Zero income. About 95,100 IDR plans were held by borrowers whom reported zero income yet possibly earned sufficient wages to help make month-to-month education loan re re payments. This analysis is dependent on wage information through the nationwide Directory of brand new Hires (NDNH), a dataset that is federal contains quarterly wage information for newly hired and current employees. Based on GAO’s analysis, 34 per cent of those plans were held by borrowers that has believed yearly wages of $45,000 or even more, including some with projected yearly wages of $100,000 or higher. Borrowers by using these 95,100 IDR plans owed almost $4 billion in outstanding Direct Loans as of September 2017.

Family size. About 40,900 IDR plans were approved according to family members sizes of nine or even more, that have been atypical for IDR plans. Nearly 1,200 of those 40,900 plans had been authorized predicated on family members sizes of 16 or even more, including two plans for different borrowers that were authorized utilizing household size of 93. Borrowers with atypical household sizes of nine or higher owed nearly $2.1 billion in outstanding Direct Loans as of September 2017.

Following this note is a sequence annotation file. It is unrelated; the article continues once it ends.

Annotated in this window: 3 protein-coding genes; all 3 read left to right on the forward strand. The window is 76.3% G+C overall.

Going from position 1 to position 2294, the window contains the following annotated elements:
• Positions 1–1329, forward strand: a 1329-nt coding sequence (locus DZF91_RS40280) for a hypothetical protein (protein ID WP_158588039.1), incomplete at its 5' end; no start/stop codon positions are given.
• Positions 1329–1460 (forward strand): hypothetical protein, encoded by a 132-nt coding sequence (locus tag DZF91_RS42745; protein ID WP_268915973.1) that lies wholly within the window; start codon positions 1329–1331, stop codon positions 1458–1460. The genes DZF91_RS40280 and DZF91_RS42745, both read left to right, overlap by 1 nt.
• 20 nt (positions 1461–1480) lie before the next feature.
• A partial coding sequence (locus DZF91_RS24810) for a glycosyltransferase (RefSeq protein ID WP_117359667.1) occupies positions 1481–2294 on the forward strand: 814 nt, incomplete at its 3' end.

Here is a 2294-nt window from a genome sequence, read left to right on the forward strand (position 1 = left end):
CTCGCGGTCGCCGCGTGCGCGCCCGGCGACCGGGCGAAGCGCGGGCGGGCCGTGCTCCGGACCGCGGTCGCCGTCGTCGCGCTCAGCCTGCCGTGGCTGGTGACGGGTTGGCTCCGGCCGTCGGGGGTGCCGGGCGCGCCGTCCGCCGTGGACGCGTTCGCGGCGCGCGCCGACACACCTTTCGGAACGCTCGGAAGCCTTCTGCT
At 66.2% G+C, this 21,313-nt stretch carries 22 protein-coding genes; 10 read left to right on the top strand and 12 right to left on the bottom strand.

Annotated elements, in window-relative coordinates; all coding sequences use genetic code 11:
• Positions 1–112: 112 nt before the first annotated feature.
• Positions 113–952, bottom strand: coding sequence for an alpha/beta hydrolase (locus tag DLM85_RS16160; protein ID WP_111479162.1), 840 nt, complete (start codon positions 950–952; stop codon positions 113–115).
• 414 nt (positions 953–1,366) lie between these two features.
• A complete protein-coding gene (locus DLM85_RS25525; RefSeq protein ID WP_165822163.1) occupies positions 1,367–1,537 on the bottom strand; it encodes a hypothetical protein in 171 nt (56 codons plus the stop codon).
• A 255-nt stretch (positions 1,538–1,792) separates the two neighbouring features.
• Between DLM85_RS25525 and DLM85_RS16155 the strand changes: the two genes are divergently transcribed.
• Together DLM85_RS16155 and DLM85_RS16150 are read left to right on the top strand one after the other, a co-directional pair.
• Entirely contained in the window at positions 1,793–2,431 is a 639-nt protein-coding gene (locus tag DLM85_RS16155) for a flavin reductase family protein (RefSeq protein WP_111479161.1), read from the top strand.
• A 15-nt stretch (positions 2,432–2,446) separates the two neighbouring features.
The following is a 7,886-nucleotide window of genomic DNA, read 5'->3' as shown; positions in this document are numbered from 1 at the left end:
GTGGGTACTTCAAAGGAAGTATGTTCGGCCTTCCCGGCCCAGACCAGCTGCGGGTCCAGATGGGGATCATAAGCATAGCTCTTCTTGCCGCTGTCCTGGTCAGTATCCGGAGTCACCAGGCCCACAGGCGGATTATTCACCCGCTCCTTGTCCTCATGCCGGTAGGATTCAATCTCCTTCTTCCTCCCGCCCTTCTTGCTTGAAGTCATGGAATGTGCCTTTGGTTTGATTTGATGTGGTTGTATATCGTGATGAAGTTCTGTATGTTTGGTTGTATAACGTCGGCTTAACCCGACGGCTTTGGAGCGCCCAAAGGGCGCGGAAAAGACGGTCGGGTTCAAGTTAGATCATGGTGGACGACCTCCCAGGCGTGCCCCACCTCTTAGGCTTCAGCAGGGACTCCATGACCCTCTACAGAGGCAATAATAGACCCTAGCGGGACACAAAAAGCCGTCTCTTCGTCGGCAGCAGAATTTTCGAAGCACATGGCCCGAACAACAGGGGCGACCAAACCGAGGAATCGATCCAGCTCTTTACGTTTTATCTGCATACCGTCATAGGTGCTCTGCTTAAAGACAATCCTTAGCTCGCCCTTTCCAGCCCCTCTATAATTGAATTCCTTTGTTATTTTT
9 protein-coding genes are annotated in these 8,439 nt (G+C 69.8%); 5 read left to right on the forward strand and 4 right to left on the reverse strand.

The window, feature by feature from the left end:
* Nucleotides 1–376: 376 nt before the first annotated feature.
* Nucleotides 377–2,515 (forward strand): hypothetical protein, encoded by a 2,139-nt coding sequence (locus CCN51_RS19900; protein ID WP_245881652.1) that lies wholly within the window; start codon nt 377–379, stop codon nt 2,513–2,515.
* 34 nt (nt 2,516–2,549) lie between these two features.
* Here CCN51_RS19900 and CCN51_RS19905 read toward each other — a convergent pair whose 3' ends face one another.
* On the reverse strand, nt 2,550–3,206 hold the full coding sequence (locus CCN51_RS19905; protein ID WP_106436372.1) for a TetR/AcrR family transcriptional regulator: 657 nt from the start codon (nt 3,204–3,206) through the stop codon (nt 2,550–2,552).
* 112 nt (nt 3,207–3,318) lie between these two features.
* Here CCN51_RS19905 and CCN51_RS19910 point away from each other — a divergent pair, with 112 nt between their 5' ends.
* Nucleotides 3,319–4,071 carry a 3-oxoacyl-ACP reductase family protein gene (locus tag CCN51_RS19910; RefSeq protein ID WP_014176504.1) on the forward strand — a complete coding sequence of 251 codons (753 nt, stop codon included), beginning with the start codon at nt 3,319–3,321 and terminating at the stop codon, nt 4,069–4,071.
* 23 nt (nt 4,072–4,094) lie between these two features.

These outcomes suggest some borrowers may have misrepresented or mistakenly reported their income or household size. Each year and potentially increasing the ultimate cost of loan forgiveness because income and family size are used to determine IDR monthly payments, fraud or errors in this information can result in the Department of Education (Education) losing thousands of dollars of loan repayments per borrower. Where appropriate, GAO is referring these brings about Education for further investigation.